NHS must be 'preferred provider' say BMA
- Published on Tuesday, 28 June 2011 11:55
- Posted by Scott Buckler
Commissioning bodies in England should be required to use local NHS services as their ‘preferred provider’, doctors agreed at the British Medical Associations Annual Conference (June 28th)
The conference reiterated its support for BMA policy by stating its opposition to ‘the privatisation and fragmentation of the NHS into a multitude of competing providers with the potential to destabilise pivotal hospital services’.
Lincolnshire associate specialist in anaesthesia Anthea Mowat said even though the government in England had announced an altered role for Monitor - which will no longer ‘promote competition’ - this had not yet happened through amendments to the Health and Social Care Bill.
She said it was important for doctors at the ARM to ‘make our voices heard’ as the changes were made.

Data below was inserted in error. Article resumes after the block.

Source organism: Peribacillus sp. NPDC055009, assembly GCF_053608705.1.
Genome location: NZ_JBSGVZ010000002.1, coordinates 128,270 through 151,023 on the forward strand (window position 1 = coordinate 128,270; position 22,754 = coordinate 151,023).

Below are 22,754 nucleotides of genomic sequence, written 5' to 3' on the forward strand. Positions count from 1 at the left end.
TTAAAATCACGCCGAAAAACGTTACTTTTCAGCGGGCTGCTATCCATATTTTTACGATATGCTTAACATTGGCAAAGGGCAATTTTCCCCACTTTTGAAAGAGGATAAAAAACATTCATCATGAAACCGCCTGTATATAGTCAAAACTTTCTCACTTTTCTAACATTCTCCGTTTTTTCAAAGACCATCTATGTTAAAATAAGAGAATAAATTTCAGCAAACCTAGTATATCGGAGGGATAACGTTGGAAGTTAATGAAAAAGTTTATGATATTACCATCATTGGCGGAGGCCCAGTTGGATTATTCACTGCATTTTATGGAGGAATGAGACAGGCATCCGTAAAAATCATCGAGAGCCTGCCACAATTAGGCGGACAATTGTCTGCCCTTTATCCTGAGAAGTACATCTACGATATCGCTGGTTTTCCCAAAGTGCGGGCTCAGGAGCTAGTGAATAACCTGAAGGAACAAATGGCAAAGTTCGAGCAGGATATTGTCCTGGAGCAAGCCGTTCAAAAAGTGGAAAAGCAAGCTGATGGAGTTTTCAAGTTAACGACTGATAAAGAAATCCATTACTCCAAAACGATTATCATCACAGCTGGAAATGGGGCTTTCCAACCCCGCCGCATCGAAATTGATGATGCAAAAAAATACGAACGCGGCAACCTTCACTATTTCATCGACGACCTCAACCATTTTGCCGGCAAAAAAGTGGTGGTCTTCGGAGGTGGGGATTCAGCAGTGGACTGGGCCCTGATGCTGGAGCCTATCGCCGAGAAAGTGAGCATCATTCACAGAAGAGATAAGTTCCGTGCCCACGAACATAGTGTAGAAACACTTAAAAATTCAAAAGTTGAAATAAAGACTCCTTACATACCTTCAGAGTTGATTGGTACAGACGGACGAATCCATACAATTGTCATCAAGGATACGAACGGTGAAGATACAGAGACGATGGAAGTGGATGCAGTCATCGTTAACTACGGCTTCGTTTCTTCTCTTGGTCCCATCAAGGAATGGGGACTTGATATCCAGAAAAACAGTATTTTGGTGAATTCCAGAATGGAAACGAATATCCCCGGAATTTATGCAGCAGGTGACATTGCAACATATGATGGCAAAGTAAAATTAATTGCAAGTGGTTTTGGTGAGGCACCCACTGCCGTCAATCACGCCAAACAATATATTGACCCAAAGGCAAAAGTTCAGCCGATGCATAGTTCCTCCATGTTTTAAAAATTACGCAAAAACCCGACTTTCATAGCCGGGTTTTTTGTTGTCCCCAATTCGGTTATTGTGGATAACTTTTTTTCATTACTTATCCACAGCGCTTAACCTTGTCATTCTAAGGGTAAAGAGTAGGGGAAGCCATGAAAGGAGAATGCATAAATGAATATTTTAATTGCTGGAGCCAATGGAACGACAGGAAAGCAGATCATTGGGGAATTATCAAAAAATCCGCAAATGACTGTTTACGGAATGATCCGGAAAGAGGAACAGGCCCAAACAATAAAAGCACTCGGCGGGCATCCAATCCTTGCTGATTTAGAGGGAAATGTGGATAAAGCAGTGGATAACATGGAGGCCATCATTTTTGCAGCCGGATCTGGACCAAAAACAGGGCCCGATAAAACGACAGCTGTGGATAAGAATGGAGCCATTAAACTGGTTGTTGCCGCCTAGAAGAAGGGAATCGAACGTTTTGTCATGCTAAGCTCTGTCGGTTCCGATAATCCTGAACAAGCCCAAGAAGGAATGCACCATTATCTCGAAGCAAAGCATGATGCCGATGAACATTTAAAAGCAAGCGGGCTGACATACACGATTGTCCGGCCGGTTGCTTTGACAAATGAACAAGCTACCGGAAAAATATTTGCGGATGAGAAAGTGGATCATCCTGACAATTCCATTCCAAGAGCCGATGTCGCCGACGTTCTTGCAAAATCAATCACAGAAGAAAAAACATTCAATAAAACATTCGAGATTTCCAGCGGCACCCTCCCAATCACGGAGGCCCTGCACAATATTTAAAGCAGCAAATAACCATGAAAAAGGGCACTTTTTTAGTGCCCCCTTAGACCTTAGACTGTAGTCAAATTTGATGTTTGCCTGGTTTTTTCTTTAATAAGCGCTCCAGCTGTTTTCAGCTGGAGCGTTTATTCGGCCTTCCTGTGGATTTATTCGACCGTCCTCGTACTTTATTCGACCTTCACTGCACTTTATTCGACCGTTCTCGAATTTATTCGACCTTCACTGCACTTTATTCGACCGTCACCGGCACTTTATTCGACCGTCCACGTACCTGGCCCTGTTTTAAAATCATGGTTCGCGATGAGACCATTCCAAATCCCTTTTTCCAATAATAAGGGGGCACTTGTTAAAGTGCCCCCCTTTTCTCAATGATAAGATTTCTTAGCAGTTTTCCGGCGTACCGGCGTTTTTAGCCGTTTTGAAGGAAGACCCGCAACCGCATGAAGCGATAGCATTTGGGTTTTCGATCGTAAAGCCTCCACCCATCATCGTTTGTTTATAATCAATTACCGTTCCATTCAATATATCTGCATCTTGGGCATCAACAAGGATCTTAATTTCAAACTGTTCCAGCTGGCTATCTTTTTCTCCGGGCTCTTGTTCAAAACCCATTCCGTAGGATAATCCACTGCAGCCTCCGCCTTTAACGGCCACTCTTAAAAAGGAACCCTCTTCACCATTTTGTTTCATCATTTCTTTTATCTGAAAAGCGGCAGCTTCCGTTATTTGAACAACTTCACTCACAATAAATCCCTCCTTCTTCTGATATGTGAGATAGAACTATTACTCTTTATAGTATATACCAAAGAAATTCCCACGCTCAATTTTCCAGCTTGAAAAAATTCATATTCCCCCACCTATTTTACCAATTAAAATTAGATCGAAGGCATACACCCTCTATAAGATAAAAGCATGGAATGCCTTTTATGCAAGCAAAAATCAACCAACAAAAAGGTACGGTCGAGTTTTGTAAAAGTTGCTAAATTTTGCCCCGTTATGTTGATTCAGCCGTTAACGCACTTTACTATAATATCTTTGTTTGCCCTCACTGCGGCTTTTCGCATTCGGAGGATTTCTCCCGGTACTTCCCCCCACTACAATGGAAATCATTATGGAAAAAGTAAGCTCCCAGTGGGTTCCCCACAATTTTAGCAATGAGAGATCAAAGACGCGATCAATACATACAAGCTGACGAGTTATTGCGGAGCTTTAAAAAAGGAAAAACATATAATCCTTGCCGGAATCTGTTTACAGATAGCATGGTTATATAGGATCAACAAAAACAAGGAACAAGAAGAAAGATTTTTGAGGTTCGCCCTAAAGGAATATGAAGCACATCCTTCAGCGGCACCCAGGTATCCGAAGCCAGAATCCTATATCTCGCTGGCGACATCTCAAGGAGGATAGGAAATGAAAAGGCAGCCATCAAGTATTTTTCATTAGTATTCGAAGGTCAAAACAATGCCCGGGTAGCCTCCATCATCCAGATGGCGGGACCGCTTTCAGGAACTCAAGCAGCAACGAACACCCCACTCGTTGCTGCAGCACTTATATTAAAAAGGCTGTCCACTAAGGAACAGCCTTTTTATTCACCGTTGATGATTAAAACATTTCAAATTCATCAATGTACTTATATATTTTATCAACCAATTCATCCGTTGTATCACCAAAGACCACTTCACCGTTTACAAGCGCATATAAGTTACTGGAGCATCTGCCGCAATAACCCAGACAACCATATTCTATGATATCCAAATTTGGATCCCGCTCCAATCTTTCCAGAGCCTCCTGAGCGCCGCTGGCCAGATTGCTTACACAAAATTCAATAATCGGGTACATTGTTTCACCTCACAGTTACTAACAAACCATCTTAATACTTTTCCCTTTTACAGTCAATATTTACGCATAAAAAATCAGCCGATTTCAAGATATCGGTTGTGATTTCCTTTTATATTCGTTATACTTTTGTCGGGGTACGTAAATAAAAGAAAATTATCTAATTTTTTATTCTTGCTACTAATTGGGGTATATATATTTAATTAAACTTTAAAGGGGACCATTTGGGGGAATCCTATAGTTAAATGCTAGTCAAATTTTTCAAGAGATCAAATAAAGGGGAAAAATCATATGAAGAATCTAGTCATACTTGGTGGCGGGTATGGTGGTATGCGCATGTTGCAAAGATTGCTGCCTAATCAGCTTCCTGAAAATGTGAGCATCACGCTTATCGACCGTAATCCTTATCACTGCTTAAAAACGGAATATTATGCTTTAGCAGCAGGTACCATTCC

The meeting agreed that the NHS should be the preferred provider unless local services could not provide the services or capacity required.
However, doctors stopped short of supporting Dr Mowat’s call for a payment system to incentivise collaboration between healthcare providers.
West Glamorgan consultant in public health Mark Temple urged delegates not to support the call to incentivise collaboration, saying: ‘That’s not collaboration, that’s a market.’
BMA council chairman Hamish Meldrum said he agreed, particularly in light of the BMA’s opposition to the quality premium, which suggests financial rewards for clinical commissioning groups that remain within budget while improving health outcomes.
Doctors also called on the BMA to ensure there were appropriate safeguards to prevent local variation in care leading to a postcode lottery, and for patients to be treated equitably.
Population needs v individual needs
Salisbury GP Helena McKeown argued that more local level decision-making could lead to greater differences in provision but it was better for local doctors to be in charge.
‘Clinical commissioning has the potential to prevent the slash and burn cuts that we are currently seeing,’ she said. ‘Take your pick. Do you want slash and burn targets set by bureaucrats or do you want clinical prioritisation?’
Birmingham consultant psychiatrist Reinhard Heun said there was a ‘tension’ between population needs and individual patient needs.
Professor Heun warned: ‘I doubt that local commissioning could make everybody happy; it will lead to complaints and costly legal battles.’